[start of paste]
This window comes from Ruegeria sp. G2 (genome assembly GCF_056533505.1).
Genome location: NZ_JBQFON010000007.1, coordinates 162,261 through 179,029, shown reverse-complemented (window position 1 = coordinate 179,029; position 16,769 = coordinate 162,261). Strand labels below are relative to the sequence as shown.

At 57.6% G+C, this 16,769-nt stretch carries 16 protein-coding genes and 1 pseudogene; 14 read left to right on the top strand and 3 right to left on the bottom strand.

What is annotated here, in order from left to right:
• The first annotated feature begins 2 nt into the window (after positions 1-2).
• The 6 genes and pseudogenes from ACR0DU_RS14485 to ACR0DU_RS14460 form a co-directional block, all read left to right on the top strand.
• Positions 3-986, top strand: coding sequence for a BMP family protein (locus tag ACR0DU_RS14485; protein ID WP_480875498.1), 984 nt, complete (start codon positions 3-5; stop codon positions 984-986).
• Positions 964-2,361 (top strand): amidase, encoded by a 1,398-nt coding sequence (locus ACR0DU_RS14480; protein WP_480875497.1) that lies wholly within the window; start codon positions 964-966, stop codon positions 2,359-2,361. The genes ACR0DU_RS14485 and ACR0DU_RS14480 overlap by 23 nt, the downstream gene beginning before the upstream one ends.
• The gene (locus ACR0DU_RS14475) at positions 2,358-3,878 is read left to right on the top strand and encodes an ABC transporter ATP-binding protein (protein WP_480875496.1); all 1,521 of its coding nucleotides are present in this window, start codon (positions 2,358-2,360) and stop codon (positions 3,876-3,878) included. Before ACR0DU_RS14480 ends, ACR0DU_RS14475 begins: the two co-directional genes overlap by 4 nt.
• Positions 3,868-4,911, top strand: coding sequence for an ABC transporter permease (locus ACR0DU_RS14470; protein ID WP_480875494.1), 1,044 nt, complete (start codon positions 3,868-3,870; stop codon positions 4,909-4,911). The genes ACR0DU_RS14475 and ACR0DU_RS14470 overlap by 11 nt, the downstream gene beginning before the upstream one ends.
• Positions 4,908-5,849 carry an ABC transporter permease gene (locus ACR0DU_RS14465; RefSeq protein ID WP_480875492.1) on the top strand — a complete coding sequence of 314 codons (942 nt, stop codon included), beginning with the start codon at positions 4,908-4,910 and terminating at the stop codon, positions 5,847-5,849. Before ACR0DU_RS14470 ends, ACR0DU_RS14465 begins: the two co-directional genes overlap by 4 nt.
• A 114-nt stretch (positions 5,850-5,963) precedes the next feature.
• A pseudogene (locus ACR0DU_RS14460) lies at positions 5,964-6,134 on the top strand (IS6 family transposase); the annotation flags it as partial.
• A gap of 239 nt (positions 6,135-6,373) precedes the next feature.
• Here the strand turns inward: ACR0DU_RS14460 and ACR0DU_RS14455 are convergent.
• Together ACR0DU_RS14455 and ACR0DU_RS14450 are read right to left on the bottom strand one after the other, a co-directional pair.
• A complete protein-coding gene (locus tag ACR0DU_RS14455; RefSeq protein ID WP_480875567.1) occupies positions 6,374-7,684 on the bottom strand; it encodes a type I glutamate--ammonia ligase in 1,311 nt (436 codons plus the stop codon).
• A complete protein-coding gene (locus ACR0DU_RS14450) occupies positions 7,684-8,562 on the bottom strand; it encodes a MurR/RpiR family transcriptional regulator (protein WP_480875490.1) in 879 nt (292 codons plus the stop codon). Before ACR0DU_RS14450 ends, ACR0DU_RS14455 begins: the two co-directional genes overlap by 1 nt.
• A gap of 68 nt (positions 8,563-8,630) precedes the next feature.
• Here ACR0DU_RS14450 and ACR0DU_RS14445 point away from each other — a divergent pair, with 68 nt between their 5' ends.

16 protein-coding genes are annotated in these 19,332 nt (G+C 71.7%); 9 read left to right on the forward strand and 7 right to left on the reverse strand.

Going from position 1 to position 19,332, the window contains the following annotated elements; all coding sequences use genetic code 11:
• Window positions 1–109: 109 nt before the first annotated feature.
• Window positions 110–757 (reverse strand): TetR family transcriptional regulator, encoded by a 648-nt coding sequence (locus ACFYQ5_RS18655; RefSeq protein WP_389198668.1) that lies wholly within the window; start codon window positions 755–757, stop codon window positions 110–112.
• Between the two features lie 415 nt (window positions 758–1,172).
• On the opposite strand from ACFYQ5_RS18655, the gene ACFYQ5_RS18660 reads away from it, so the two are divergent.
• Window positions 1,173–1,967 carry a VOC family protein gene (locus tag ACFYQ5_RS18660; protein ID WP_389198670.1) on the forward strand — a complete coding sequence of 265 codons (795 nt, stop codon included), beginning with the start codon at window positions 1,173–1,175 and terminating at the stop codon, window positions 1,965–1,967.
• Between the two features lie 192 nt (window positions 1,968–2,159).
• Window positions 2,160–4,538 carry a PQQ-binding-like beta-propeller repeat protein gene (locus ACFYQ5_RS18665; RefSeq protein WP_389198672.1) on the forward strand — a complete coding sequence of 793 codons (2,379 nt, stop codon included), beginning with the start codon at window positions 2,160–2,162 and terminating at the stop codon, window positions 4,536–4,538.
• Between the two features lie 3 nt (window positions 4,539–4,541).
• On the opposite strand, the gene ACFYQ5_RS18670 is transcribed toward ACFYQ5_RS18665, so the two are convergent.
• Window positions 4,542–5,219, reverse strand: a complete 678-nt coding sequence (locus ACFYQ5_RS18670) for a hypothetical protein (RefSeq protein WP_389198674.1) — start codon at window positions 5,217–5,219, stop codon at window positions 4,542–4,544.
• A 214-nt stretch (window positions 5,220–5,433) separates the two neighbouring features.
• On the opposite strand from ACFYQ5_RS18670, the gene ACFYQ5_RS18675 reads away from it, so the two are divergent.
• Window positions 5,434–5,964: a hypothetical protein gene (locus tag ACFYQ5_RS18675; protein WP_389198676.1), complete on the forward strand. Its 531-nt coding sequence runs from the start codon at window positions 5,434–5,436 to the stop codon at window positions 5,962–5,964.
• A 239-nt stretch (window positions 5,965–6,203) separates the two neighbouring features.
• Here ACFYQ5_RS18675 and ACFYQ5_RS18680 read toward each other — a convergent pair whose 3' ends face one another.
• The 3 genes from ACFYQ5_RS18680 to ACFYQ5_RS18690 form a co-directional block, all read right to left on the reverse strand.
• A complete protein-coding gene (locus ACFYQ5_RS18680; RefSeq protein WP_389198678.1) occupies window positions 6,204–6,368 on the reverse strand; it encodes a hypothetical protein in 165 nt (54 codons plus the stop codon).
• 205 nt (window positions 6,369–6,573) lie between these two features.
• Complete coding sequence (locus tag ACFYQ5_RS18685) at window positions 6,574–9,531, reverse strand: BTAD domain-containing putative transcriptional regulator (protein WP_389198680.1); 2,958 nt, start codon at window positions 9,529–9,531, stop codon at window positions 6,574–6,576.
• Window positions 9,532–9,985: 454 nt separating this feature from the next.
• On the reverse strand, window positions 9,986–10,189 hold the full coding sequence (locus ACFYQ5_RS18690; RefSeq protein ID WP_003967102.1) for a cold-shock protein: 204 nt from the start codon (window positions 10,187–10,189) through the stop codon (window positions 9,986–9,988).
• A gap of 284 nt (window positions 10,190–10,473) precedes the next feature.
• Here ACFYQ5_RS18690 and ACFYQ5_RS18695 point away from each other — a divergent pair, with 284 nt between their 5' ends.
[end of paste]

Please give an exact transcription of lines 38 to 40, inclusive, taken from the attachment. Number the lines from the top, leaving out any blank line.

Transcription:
• The 3 genes from ACFYQ5_RS18680 to ACFYQ5_RS18690 form a co-directional block, all read right to left on the reverse strand.
• A complete protein-coding gene (locus ACFYQ5_RS18680; RefSeq protein WP_389198678.1) occupies window positions 6,204–6,368 on the reverse strand; it encodes a hypothetical protein in 165 nt (54 codons plus the stop codon).
• 205 nt (window positions 6,369–6,573) lie between these two features.